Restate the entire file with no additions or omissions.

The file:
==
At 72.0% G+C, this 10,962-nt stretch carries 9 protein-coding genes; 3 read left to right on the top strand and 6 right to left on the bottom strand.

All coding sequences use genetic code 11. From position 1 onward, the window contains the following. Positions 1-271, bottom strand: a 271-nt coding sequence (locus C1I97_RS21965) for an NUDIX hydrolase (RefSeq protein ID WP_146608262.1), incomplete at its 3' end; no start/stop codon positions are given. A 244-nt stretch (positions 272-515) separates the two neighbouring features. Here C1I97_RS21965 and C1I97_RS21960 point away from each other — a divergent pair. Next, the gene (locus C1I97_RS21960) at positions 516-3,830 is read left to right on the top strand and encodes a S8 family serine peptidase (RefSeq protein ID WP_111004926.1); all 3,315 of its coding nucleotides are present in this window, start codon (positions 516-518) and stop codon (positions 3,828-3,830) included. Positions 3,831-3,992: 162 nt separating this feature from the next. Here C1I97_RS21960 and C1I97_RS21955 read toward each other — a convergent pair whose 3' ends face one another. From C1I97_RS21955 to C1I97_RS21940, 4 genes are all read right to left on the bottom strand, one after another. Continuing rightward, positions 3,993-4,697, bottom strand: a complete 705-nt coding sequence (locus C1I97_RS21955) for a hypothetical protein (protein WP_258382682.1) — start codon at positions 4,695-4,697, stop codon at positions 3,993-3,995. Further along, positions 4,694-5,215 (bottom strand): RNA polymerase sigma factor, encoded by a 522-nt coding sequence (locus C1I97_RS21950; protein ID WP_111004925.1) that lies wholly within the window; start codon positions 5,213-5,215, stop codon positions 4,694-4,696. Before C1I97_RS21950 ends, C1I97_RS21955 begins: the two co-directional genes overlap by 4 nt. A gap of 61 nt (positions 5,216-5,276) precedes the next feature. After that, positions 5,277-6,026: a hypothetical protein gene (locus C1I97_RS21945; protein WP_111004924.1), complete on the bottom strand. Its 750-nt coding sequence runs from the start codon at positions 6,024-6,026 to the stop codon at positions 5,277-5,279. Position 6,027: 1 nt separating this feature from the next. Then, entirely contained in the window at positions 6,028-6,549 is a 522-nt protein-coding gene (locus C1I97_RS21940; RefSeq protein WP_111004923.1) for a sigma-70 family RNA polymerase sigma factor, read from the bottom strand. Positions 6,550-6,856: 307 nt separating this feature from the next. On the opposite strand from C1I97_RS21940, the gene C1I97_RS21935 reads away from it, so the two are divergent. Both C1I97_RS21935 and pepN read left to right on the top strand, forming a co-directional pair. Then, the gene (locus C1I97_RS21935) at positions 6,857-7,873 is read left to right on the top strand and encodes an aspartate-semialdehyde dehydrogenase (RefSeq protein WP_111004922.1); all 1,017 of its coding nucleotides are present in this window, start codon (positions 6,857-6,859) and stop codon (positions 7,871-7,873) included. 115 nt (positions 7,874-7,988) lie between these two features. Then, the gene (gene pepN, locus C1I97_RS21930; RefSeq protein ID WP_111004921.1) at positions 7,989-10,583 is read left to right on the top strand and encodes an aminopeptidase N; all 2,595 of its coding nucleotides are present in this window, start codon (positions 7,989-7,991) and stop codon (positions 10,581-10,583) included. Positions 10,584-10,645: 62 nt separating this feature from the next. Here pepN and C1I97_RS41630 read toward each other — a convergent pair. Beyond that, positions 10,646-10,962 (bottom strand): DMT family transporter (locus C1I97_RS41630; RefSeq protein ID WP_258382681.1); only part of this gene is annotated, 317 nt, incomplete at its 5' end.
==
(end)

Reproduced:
At 72.0% G+C, this 10,962-nt stretch carries 9 protein-coding genes; 3 read left to right on the top strand and 6 right to left on the bottom strand.

All coding sequences use genetic code 11. From position 1 onward, the window contains the following. Positions 1-271, bottom strand: a 271-nt coding sequence (locus C1I97_RS21965) for an NUDIX hydrolase (RefSeq protein ID WP_146608262.1), incomplete at its 3' end; no start/stop codon positions are given. A 244-nt stretch (positions 272-515) separates the two neighbouring features. Here C1I97_RS21965 and C1I97_RS21960 point away from each other — a divergent pair. Next, the gene (locus C1I97_RS21960) at positions 516-3,830 is read left to right on the top strand and encodes a S8 family serine peptidase (RefSeq protein ID WP_111004926.1); all 3,315 of its coding nucleotides are present in this window, start codon (positions 516-518) and stop codon (positions 3,828-3,830) included. Positions 3,831-3,992: 162 nt separating this feature from the next. Here C1I97_RS21960 and C1I97_RS21955 read toward each other — a convergent pair whose 3' ends face one another. From C1I97_RS21955 to C1I97_RS21940, 4 genes are all read right to left on the bottom strand, one after another. Continuing rightward, positions 3,993-4,697, bottom strand: a complete 705-nt coding sequence (locus C1I97_RS21955) for a hypothetical protein (protein WP_258382682.1) — start codon at positions 4,695-4,697, stop codon at positions 3,993-3,995. Further along, positions 4,694-5,215 (bottom strand): RNA polymerase sigma factor, encoded by a 522-nt coding sequence (locus C1I97_RS21950; protein ID WP_111004925.1) that lies wholly within the window; start codon positions 5,213-5,215, stop codon positions 4,694-4,696. Before C1I97_RS21950 ends, C1I97_RS21955 begins: the two co-directional genes overlap by 4 nt. A gap of 61 nt (positions 5,216-5,276) precedes the next feature. After that, positions 5,277-6,026: a hypothetical protein gene (locus C1I97_RS21945; protein WP_111004924.1), complete on the bottom strand. Its 750-nt coding sequence runs from the start codon at positions 6,024-6,026 to the stop codon at positions 5,277-5,279. Position 6,027: 1 nt separating this feature from the next. Then, entirely contained in the window at positions 6,028-6,549 is a 522-nt protein-coding gene (locus C1I97_RS21940; RefSeq protein WP_111004923.1) for a sigma-70 family RNA polymerase sigma factor, read from the bottom strand. Positions 6,550-6,856: 307 nt separating this feature from the next. On the opposite strand from C1I97_RS21940, the gene C1I97_RS21935 reads away from it, so the two are divergent. Both C1I97_RS21935 and pepN read left to right on the top strand, forming a co-directional pair. Then, the gene (locus C1I97_RS21935) at positions 6,857-7,873 is read left to right on the top strand and encodes an aspartate-semialdehyde dehydrogenase (RefSeq protein WP_111004922.1); all 1,017 of its coding nucleotides are present in this window, start codon (positions 6,857-6,859) and stop codon (positions 7,871-7,873) included. 115 nt (positions 7,874-7,988) lie between these two features. Then, the gene (gene pepN, locus C1I97_RS21930; RefSeq protein ID WP_111004921.1) at positions 7,989-10,583 is read left to right on the top strand and encodes an aminopeptidase N; all 2,595 of its coding nucleotides are present in this window, start codon (positions 7,989-7,991) and stop codon (positions 10,581-10,583) included. Positions 10,584-10,645: 62 nt separating this feature from the next. Here pepN and C1I97_RS41630 read toward each other — a convergent pair. Beyond that, positions 10,646-10,962 (bottom strand): DMT family transporter (locus C1I97_RS41630; RefSeq protein ID WP_258382681.1); only part of this gene is annotated, 317 nt, incomplete at its 5' end.